****

Group: Contributors
Posts: 270
Joined: Sun 31st Jul 2011, 11:31am
From: Southern Africa
Member No.: 61,155

WP user page - talk
check - contribs



QUOTE
Spare me such mumbo-jumbo. Both the wave and the particle theories are wrong. The prescription that accords with the data is that of the waveparticle. An appropriate encyclopedic approach would be to exclude the views of both the wave-ists and the particle-ists and not accommodate incorrectness.

Actually, the correct term is "wave–particle duality", (which is also linked to the Uncertainty Principle), As I said, it gets complicated; but the basic analogy holds true with regard to NPOV -- the operative words being "duality" and "uncertainty". Too many wikipedians are all too certain they are absolutely right and they will accommodate no alternative view; which would of necessity mean having to learn to live with uncertainty if content is to be truly encyclopedia. But I can see no useful purpose in being drawn into a tedious argument with contributor "iii" who's already started using derogatory words like "mumbo jumbo" to show how certain he/she is of his/her own position (which incidentally is not an entirely correct position, nor is it all-encompassing).
User is offlineProfile CardPM
Go to the top of the page
+Quote Post
iii
post Sat 5th November 2011, 11:19pm
Post #33


Member
***

Group: Contributors
Posts: 114
Joined: Wed 19th Jan 2011, 12:39am
Member No.: 38,992



QUOTE(communicat @ Sat 5th November 2011, 6:44pm) *

Actually, the correct term is "wave–particle duality", (which is also linked to the Uncertainty Principle), As I said, it gets complicated; but the basic analogy holds true with regard to NPOV -- the operative words being "duality" and "uncertainty". Too many wikipedians are all too certain they are absolutely right and they will accommodate no alternative view; which would of necessity mean having to learn to live with uncertainty if content is to be truly encyclopedia. But I can see no useful purpose in being drawn into a tedious argument with contributor "iii" who's already started using derogatory words like "mumbo jumbo" to show how certain he/she is of his/her own position (which incidentally is not an entirely correct position, nor is it all-encompassing).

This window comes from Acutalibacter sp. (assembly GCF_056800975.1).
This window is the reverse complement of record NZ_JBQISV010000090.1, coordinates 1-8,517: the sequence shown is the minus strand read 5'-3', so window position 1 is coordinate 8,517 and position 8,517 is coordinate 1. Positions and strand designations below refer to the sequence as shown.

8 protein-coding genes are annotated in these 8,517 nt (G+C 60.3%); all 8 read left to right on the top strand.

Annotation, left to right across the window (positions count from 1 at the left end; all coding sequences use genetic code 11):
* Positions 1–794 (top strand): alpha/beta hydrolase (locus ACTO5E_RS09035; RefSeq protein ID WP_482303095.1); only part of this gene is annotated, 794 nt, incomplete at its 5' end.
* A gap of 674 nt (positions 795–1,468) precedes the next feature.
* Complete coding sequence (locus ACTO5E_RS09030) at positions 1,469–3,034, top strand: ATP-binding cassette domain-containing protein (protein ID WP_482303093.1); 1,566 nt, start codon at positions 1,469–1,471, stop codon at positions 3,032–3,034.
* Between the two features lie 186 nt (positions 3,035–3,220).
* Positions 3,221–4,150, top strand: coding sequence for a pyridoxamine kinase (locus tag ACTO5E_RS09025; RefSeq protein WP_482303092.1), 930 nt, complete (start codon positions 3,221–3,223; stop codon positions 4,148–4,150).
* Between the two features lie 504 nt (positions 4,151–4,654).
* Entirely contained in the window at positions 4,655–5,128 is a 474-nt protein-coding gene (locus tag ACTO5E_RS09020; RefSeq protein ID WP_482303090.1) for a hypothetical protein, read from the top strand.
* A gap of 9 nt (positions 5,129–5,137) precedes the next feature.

Mmhmm. I'd wager my hat that you can't provide to us a single solution to the Dirac or Schrödinger Equations. Yes, you are the expert in quantum mechanics, clearly. Great to know that you're one of the brilliant minds involved in writing the internet's most popular encyclopedia.
User is offlineProfile CardPM
Go to the top of the page
+Quote Post
communicat
post Sun 6th November 2011, 12:11pm
Post #34


Senior Member
****

Group: Contributors
Posts: 270
Joined: Sun 31st Jul 2011, 11:31am
From: Southern Africa
Member No.: 61,155

WP user page - talk
check - contribs



QUOTE(iii @ Sun 6th November 2011, 1:19am) *

QUOTE(communicat @ Sat 5th November 2011, 6:44pm) *

Actually, the correct term is "wave–particle duality", (which is also linked to the Uncertainty Principle), As I said, it gets complicated; but the basic analogy holds true with regard to NPOV -- the operative words being "duality" and "uncertainty". Too many wikipedians are all too certain they are absolutely right and they will accommodate no alternative view; which would of necessity mean having to learn to live with uncertainty if content is to be truly encyclopedia. But I can see no useful purpose in being drawn into a tedious argument with contributor "iii" who's already started using derogatory words like "mumbo jumbo" to show how certain he/she is of his/her own position (which incidentally is not an entirely correct position, nor is it all-encompassing).


Mmhmm. I'd wager my hat that you can't provide to us a single solution to the Dirac or Schrödinger Equations. Yes, you are the expert in quantum mechanics, clearly. Great to know that you're one of the brilliant minds involved in writing the internet's most popular encyclopedia.

No, I'm not an expert in quantum mechanics, but I do understand the basics; nor am I involved in writing WP. I'm simply proposing a useful analogy borrowed from physics, in the probably futile hope that someone in any position of authority at WP might be encouraged to start implementing the spirit and letter of existing NPOV rules. Perhaps that "someone" might even be you, in which case the very best of luck to you. You'll need it. wave.gif
User is offlineProfile CardPM
Go to the top of the page
+Quote Post

2 Pages V < 1 2
Reply to this topicStart new topic
1 User(s) are reading this topic (1 Guests and 0 Anonymous Users)
0 Members:

 

-   Lo-Fi Version Time is now: 21st 4 14, 10:51am